Friday, September 23, 2011

Week 4: Case 08: Wikis & Plagiarism

Avoiding a situtaiton such as presented in this case study should be the priority of all teachers, and since a classroom project such as a wiki would serve to provide numeous positive experiences, caution and planning need to at the forefront when exposuing our students to these tremendous learning opportunities.  Thus,  my earliest grade level recommendation for a wiki would be sixth  grade because of the student's developing maturity and responsibility to take on such a task, as well as having a firm academic foundation to be successful.

Ensuring that all students are involved in the wriiting and editing process, as a proactive requirement, Miss Walker could have the group complete an outline of their project, indicating which student is responsible for what content. She can also monitor the wiki to see that each student has been contributing to it.  Additionally, expectations of each team member need to be explicit, accompanied by full understanding on the part of the students, before embarking on this project.

Miss Walker's plan on teaching about plagiarism, while better late than never, should not be the only resolution taken.   Prior to implementing  Miss Walker's plan, I'd suggest she meet one-on-one with the students whom she knew plagiarized so they know that she is aware of and is watching plagiarism.  While not being confrontational, she could allow each student an opportunity to explain, to discuss where their confusion occurred, and to briefly explain plagiarism as a precursor to her formualted plan. Additionally, as the adult and the teacher, Miss Walker needs to take the brunt of the responsiblity because of her failture to address plagiarism and her expectations prior to the assignment; thus, the students should be permitted to edit their work and learn from this experience.  Making each of the students aware, through the one-to-one meetings mentioned previously,  that they were 'caught' should have enough of a lasting impact upon them to prevent further plagiarizing.  This experience should be a 'teaching moment' for both teacher and student.  It would be good for he to admit to the class that she made a mistake; students need to see that teachers are also human.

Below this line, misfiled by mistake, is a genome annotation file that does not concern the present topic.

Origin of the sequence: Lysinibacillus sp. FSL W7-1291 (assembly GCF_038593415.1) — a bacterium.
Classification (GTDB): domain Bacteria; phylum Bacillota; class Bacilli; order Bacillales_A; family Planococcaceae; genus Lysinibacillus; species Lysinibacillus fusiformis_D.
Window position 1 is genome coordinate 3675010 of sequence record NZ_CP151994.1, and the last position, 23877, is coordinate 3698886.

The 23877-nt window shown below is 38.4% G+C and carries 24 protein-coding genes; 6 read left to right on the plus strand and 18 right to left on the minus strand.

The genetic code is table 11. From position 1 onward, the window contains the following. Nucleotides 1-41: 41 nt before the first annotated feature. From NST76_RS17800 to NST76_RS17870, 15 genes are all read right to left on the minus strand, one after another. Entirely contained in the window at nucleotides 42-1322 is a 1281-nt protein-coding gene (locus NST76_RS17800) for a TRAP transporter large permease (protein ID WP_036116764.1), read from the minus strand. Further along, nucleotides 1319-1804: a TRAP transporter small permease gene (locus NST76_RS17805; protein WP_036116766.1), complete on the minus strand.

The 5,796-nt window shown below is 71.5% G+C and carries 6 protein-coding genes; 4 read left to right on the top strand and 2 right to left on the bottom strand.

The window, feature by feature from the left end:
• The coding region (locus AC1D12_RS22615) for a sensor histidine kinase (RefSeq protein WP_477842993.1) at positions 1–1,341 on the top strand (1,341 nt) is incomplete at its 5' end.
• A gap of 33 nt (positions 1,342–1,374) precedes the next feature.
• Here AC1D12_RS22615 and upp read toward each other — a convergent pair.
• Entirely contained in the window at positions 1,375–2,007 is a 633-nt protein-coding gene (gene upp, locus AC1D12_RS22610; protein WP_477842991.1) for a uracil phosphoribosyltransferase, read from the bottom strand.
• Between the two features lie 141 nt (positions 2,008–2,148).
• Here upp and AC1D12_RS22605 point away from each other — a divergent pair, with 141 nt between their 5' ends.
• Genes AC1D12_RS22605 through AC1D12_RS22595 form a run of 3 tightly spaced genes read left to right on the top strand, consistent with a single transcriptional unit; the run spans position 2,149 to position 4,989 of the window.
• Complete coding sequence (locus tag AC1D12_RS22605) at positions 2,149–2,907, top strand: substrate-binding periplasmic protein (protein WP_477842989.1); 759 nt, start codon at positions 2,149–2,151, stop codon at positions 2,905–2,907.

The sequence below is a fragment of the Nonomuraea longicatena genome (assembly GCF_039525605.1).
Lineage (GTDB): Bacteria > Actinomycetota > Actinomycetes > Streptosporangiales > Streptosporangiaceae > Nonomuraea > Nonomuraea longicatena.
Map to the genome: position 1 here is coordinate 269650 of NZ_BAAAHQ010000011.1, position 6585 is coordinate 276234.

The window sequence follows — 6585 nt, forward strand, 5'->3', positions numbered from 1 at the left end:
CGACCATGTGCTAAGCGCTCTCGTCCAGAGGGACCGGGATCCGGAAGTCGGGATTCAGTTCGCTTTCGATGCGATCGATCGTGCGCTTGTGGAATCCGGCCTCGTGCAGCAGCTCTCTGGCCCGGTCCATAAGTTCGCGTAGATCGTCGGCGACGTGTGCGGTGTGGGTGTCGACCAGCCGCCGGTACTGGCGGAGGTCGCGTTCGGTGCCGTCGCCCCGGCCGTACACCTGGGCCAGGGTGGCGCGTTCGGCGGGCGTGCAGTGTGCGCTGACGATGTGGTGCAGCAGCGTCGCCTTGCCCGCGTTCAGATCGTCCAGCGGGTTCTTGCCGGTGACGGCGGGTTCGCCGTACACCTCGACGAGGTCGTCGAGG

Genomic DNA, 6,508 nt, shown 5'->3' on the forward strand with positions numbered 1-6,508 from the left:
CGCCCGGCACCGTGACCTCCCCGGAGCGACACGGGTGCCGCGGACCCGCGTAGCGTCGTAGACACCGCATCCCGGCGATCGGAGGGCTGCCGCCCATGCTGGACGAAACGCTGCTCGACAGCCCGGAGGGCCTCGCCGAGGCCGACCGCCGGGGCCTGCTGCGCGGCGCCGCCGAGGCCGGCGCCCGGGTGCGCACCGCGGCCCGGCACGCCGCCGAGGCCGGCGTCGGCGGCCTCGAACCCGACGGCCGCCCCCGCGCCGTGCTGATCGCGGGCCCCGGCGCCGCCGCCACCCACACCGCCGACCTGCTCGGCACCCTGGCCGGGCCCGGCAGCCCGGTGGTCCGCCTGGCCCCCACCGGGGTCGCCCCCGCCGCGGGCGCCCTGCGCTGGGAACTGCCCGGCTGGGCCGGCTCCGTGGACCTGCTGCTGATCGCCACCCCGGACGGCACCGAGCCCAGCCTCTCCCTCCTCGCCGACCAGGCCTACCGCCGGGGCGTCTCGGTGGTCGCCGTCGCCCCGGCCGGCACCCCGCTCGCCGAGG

Other concerns that I can envision with the use of wikis would include:  a) the use of 'made up' material by the student rather than factual material because of the temptation to embellish since they will be considered 'published'; b) exercising control over the content of the material presented; and c) concerns regarding the wide spectrum of abilities (grammatical, etc.) of each student (i.e. a struggling writer may be negatively impacted emotionally or may expreience a tremendous amount of pressure to perform in such a 'public' environment).

As teachers, we need to remember that we can plan our best to avoid situations such as plagarism; yet, there will be times when the unanticipated will happen.  Adapting to and learning from each of these experiences will further develop our confidence and professionalism which will allow us to become superb teachers. 

Thursday, September 15, 2011

Four Factors of Fair Use

The four factors in deciding fair use include:  the amount of information you are using, where you should concentrate on using only what is needed and not taking advantage of your position; the nature of the original work, meaning why was the original work created; the commercial value of your intent, so that you do not remove economic gain from the creator or copyright owner; and the purpose for which you are using the information.  Acceptable reasons include educational purposes, newscasts, scholarship or research, and critical comment.

Whenever you are in doubt, it is better to err on the side of caution.  If you really have to pull justifications out of left field, then you're probably lining yourself up for a lawsuit.

Oh, great movie today, too!

Thursday, September 8, 2011

My Ed Tech Blog

Naomi’s spot:
I’m not a Montana native, but my husband brought me here as quickly as he could!
I’ve lived in Japan, Hawaii, Washington (state), northern California, Wisconsin, and New Jersey.
All three of my children are better with computers than I am.
I’ve homeschooled all three of my children and am now coming for an el ed degree.